Peak Corn? Federal ethanol mandate drives corn supply-to-use ratio to 50-year low 

If you haven't read today's issue of The Daily Herd, and you haven't combed through the USDA's latest World Agricultural Supply and Demand Estimates, you might not have noticed what's going on with our supply of corn. Here are the highlights from the Herd:

675 million bushels of corn may seem like a lot, but that is only an 18 day supply for the US grain market, and that is the reason corn prices pushed above $7 Wednesday on the CME.

Corn, beans and wheat prices have all been rising, but so has the price for ethanol. A year ago, ethanol was in the $1.70 per gallon range, but Wednesday closed at $2.457 per gallon....

The result of the ethanol industry’s demand for corn tightens down the supply, says University of Missouri marketing specialist Melvin Brees. In his Crop Report Commentary Brees says USDA economists raised corn use by 70 million bushels and 50 million of that was added to ethanol refining. The 745 million bushel ending stocks were lowered to 675 million, and that is 5% of the expected use for the current marketing year. Actually it parallels the tight corn supply of the 1995-96 season and is the least stocks to use ratio in the past 50 years....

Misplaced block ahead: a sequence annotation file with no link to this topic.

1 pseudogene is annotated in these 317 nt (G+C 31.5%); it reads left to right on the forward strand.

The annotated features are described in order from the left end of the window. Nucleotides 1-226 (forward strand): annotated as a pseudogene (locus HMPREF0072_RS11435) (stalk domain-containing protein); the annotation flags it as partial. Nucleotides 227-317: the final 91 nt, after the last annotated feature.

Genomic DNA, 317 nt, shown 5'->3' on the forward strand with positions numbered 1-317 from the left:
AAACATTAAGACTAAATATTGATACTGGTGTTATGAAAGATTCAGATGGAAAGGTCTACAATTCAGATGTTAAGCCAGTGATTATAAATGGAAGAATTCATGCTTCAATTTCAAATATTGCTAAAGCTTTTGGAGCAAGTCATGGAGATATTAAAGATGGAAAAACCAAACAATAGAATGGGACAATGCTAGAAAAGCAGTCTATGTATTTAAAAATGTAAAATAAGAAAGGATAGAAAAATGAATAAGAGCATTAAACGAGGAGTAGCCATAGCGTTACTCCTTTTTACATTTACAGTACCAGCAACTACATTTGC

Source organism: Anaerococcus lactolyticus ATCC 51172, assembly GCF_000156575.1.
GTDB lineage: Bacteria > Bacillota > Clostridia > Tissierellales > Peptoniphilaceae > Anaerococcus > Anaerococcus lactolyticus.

As corn prices continue to push higher, so will soybean prices, in an effort to keep pace with the spring race to buy acres.

Of course, the federal government is driving this demand for ethanol. The 2005 and 2007 energy bills mandate U.S. blenders sell a certain amount of ethanol. The effect: we're running low on corn, which is bad news for ranchers, and anyone else who uses corn, beef, or anything that competes with corn for land -- that is, bad news for everyone except for a few folks getting rich off ethanol.

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Timothy P. Carney

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